Blog Written by Justice Artist Jenny Mount, Richmond California
The Book: Lady Justice, Women, the Law, and the Battle to Save America by Dahlia Lithwick was published in 2022, right at the beginning of Justice’s creation, and has been a strong influence in developing this piece's story of women working to fight for and protect our rights. Serendipity led me to hear Dahlia speak on her book tour. I contacted the University of California Berkeley library, and a generous librarian helped me research this project. After a few weeks of Zoom calls, she let me know that Dahlia was speaking at UCB in the Helen Diller Institute for Jewish Law and Israel Studies. This was a wonderful experience to meet my new friend the librarian, and see such an inspiring author and journalist. What impressed me immediately was her statement of the facts and not trying to vilify people but rather to raise up the women that were performing heroic acts fighting for justice. She tells the stories of ten exceptional women lawyers that fought tirelessly for others' rights. Some stories in this book made me shed tears of sadness, and other moments made my heart swell with joy and cry tears of happiness.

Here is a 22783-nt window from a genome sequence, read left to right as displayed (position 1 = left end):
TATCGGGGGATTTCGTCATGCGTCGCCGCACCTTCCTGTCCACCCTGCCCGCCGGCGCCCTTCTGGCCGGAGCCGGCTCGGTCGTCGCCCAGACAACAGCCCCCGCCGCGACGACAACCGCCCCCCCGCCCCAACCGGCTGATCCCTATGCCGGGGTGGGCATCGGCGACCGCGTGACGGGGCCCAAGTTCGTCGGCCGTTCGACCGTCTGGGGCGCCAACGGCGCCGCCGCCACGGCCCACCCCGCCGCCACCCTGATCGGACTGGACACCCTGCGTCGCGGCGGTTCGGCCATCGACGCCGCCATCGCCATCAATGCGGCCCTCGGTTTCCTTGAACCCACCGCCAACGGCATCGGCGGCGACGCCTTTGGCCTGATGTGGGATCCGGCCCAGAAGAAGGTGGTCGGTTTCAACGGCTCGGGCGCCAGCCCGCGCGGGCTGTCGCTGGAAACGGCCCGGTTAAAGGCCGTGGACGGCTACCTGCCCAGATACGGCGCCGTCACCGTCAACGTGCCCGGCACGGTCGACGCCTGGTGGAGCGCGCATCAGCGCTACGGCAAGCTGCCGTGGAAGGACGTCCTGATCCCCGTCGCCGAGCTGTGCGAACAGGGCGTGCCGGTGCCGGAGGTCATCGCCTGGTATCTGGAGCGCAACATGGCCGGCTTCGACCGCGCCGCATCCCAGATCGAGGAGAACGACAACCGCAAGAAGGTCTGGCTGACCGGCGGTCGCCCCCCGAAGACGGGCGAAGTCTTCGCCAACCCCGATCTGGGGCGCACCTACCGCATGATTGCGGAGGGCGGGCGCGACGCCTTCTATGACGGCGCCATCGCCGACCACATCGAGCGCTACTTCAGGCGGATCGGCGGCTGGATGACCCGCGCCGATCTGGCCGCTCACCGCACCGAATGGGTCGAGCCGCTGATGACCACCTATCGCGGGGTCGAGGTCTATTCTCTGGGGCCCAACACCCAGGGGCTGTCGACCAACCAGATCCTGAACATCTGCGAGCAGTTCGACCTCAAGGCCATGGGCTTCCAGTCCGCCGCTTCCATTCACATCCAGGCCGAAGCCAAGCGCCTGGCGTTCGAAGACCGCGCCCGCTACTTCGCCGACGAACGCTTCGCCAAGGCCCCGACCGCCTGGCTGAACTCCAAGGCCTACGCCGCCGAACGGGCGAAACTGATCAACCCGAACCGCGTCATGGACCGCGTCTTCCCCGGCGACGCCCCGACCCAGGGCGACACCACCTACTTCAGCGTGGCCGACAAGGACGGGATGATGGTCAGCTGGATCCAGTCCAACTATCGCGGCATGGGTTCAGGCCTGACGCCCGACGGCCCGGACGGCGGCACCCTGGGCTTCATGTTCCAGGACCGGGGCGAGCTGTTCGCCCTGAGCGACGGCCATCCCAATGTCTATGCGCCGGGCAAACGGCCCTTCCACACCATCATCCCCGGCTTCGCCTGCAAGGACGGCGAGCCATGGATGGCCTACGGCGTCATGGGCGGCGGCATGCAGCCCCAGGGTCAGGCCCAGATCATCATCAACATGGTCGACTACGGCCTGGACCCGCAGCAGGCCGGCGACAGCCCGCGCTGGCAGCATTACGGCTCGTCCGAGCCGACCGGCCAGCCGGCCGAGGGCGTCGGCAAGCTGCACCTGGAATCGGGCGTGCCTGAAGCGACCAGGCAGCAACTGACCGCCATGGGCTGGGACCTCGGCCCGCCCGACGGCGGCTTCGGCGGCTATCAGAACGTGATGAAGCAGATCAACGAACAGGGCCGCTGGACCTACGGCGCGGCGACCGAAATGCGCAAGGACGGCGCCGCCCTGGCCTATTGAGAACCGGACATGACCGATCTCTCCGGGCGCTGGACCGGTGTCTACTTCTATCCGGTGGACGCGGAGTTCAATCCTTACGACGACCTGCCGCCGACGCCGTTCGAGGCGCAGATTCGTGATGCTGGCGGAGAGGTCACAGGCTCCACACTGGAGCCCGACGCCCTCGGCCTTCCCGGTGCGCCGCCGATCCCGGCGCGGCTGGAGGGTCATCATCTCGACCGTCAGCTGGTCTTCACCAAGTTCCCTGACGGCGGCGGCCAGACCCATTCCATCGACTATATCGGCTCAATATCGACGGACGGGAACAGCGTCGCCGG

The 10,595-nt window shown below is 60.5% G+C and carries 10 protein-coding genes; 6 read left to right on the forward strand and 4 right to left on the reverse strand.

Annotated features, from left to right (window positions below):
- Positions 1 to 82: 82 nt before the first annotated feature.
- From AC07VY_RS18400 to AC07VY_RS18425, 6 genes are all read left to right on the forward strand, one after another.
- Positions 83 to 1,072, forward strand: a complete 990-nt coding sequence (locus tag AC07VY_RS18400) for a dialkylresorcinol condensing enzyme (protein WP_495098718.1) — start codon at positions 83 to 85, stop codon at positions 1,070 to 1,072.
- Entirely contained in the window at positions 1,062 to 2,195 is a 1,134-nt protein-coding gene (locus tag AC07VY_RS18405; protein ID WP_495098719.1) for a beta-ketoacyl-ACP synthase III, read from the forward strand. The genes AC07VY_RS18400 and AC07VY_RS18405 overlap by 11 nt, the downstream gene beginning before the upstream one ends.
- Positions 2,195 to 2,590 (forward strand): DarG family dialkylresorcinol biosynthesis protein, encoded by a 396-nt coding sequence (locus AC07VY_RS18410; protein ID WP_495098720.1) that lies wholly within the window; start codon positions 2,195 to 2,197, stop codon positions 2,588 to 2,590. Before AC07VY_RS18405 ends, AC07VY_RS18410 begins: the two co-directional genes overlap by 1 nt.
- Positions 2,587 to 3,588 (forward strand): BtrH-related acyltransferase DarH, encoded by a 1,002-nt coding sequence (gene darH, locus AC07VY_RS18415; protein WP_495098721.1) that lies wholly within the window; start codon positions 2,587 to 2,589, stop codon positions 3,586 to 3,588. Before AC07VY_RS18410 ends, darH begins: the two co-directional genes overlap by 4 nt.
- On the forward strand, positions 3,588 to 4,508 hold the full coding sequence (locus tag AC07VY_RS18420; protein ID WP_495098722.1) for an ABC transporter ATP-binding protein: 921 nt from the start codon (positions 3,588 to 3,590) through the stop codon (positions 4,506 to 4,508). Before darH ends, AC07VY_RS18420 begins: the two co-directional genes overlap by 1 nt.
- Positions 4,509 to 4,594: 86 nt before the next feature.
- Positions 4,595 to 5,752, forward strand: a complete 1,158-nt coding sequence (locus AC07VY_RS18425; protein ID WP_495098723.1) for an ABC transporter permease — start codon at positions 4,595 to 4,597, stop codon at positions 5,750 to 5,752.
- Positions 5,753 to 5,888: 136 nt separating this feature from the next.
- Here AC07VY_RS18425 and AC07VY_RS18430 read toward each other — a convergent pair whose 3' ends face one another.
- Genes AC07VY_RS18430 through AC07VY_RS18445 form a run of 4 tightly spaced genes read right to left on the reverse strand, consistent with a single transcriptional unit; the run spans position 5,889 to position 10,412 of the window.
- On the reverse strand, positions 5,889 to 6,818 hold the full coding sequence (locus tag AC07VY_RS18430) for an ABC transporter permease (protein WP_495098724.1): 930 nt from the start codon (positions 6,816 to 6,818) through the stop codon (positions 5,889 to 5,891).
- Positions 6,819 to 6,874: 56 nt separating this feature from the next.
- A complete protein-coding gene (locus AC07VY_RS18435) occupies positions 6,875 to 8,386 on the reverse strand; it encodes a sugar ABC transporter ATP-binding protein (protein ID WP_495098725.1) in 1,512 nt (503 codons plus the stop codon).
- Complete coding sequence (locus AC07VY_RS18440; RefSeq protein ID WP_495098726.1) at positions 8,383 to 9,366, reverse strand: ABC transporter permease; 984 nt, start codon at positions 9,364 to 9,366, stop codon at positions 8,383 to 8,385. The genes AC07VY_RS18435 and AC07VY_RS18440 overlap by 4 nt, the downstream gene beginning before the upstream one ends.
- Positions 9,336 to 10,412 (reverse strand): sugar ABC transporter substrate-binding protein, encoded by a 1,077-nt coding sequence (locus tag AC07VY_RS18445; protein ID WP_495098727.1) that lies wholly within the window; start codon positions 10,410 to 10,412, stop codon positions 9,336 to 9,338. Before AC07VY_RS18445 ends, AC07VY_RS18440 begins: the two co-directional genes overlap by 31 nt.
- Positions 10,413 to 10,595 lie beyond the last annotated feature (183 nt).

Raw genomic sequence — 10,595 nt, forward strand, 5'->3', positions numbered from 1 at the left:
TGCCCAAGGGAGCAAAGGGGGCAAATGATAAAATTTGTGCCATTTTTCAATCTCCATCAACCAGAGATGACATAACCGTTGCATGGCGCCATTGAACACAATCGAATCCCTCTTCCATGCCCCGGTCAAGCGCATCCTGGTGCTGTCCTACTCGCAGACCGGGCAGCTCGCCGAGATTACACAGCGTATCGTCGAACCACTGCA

This book helped lead me to the heart of this project, which is that we don't have to be a judge, lawyer, or state representative to make change. All we need is to use our unique talents to help those doing the work or become leaders ourselves. Who is out there preserving or restoring someone's dignity, rights, liberty, and equality that has been overlooked by the justice system? We can support, volunteer, advocate, and promote them. This book is about a woman leading a call to action exactly like our Justice with her flaming sword overhead.
For years I have felt helpless to make any difference in our broken justice system; I vote, I protest, donate to good causes, sign petitions, and it seems all for naught. When researching and forming the story behind this project, I asked many people what the word Justice meant to them, choosing six keywords. These conversations lead to sadness and sometimes anger, but mostly frustration. I asked them again about the six words and thought about them from the perspective of hope. The result became the words on the pedestal upon which she stands upon: Rights, Integrity, Dignity, Equality, Liberty, & Hope.
(you can see our notes on the cardboard in my pic)